Let There Be Light!

by Barbara Prashnig



The importance of light levels in learning environments

It has been well documented what impact light has on human beings, on their ability to concentrate and overall well-being, not only in learning or work situations, but in everyday life as well. For a closer investigation it is important to distinguish between the different properties of natural and artificial light. 

The need for light in human beings seems to be very personal, depending on preferences for bright or dim light and all levels in between as can be seen in our LSA Profiles (Learning Style Analysis).  

Light levels stimulate brain activity in different ways and often generate physical reactions, whereas colours have an impact on human emotions, trigger feelings and undoubtedly have spatial effects in rooms. When light levels are ‘wrong’ for students, they will switch off, lose concentration, can suffer from headaches, become agitated, often causing discipline problems, and in the worst case give up on academic learning. 

Adjustable low and bright light areas in a classroom at Cramlington High.
Adjustable low and bright light areas in a classroom at Cramlington High.

Classroom with low light areas in St. Vincent Primary School in Birmingham
Classroom with low light areas in St. Vincent Primary School in Birmingham

It is not possible to go into great depths in these areas within the confines of this blog but the main aspects are described here. For further reading please visit the websites below where much of the information was derived from.   

Daylight/natural light vs. fluorescent/artificial lighting

Current research confirms that we are energized by full-spectrum light of the sun.
Natural light helps pupils learn better as a new study from Sacramento, California found. It was one of the largest ever done on natural light in schools, and findings suggest that children learn faster and do better on standardized tests in classrooms with more daylight.

As researchers isolate the specific part of the sun's spectrum that is related to health and well-being, we could eventually create the perfect indoor environment with artificial lighting, until then it's Vita-Lite. Based on extensive research, the cool-white fluorescent bulb is legally banned in German hospitals and medical facilities. Yet, most offices, shops, hospitals, and schools in NZ and Australia still use cool-white fluorescent light.

Full or incomplete spectrum lighting?

In 1980, Dr. Fritz Hollwich conducted a study comparing the effects of sitting under strong artificial cool-white (non-full spectrum) illumination versus the effects of sitting under strong artificial illumination that simulates sunlight (full-spectrum). Using changes in the endocrine system to evaluate these effects, he found stress like levels of cortisol (a stress hormone) in individuals when sitting under the cool-white tubes. These changes were totally absent in the individuals sitting under the sunlight-simulating tubes.

The only natural full spectrum fluorescent light bulbs and tubes illuminating details and colour with the same accuracy as natural outdoor daylight are known in Germany as BIO Light – see their English website www.narva-bel.de and is marketed in the US as Vita-Lite www.naturallighting.com  Both manufacturers produce full spectrum, full colour, natural light tubes, portraying true colours which can reduce fatigue, glare and eye strain from VDT Screens. This fluorescent lighting is pleasant, natural, bright, and stimulating. It can also reduce SAD (Seasonal Affective Disorder, also known as the ‘winter blues’) and is excellent for ADHD (Attention Deficit Hyperactivity Disorder) in students.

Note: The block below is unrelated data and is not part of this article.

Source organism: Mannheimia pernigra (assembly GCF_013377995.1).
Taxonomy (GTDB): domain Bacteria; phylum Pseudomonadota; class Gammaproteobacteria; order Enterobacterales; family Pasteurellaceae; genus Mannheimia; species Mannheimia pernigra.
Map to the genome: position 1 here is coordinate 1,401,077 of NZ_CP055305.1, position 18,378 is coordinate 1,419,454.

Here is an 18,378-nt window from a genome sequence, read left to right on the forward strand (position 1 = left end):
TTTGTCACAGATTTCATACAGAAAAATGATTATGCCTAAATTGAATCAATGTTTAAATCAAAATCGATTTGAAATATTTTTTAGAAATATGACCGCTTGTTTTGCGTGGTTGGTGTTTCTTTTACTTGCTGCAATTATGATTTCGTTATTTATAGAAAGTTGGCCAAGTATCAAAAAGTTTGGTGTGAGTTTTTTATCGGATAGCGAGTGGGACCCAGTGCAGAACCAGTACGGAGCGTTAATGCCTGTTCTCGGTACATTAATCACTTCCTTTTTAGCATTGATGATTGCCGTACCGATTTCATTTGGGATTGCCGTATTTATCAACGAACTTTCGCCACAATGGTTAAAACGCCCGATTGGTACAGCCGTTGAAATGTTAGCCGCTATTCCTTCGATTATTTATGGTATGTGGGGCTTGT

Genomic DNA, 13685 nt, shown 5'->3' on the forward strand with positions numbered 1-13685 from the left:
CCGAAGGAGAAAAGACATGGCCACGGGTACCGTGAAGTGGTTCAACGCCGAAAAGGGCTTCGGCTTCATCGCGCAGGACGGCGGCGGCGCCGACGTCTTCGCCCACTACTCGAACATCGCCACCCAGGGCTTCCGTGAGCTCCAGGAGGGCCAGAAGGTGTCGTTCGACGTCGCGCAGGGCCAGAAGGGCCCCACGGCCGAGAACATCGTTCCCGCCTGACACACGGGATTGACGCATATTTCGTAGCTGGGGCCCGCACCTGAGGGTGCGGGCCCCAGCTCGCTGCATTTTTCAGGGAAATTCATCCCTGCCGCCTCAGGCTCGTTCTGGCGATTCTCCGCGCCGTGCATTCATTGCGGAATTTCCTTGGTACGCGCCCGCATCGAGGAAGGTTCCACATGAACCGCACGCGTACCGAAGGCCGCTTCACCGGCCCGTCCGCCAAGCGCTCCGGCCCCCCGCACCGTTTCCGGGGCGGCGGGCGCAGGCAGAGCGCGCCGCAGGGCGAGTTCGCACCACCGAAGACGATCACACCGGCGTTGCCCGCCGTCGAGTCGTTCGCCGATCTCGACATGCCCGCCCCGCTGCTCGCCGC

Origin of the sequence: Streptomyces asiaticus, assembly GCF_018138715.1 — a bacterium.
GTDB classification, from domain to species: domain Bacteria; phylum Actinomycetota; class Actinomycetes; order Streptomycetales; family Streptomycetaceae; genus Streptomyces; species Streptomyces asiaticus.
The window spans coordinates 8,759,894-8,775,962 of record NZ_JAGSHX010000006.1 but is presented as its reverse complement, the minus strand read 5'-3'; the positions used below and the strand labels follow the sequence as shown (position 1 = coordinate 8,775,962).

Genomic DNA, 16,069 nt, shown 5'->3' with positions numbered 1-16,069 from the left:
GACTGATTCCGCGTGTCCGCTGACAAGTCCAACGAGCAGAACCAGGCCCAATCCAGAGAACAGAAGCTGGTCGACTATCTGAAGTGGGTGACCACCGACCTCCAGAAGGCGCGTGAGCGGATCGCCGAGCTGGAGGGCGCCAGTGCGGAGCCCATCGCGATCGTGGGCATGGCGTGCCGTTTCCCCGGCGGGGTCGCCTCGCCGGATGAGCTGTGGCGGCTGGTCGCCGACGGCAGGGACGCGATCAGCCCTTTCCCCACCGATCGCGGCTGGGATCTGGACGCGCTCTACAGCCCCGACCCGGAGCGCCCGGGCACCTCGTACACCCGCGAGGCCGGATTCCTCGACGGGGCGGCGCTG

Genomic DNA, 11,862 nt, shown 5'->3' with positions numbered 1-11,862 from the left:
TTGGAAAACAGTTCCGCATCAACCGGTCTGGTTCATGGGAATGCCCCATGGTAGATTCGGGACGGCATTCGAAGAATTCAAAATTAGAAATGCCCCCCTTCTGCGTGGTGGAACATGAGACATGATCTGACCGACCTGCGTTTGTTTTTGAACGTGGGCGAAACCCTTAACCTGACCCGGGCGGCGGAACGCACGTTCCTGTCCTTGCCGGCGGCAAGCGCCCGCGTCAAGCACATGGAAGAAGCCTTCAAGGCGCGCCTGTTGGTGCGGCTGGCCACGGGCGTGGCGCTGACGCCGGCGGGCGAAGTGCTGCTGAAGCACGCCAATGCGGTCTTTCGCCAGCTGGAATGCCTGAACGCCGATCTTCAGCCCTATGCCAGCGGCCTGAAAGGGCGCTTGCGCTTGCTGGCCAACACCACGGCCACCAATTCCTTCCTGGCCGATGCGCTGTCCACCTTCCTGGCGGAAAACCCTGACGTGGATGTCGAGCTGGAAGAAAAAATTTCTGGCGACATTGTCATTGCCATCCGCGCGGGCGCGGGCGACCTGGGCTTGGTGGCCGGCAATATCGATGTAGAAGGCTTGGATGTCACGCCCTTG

Practical Tips:

If you have old, cool-light fluorescent tubes in your class, check out the learning styles of your students first: with the LSA instruments for primary school pupils (see LSA-Mini) and high school students (see LSA-Swift) teachers can find out who needs bright light and how many students have a preference for dim light.

Parents can do the same for their children by looking at the Parent Version (LSA-Junior) of our LSA Profiles.  

Make sure that there is always a low-light corner or naturally darker area in your classroom and diffuse harsh fluorescent light with loose, transparent fabric. If your budget and the light fixtures allow it, light diffusing panels can be attached, replacing the white plastic panels which do not diffuse the cold glare.

Please visit this interesting website www.skyscapes.biz and have a look at their very creative products. SKY-SCAPES® are durable lightweight panels as replacement light diffusers and easy to install in just minutes per fixture. They have various transparent images like blue sky with white clouds or green flowering plants which give the impression that the light segments in the ceiling are actually windows.


A stretch of blue sky is encompassed by puffy white clouds. These cloud designs were photographed on the same day, thus the cloud sizes, densities, and sky colour are consistent. If you want to install multiple panels in the same room, with ceiling tiles between them, you can choose a combination of these Cloud panels. 


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About Barbara Prashnig

Professor Barbara Prashnig, a pioneer und visionary in the field of style diversity in leaning and working as well as professional development. Her passion is to help people in difficult situations succeeding through better self knowledge. She is the Founding Director and CEO of Creative Learning Systems in Auckland, New Zealand.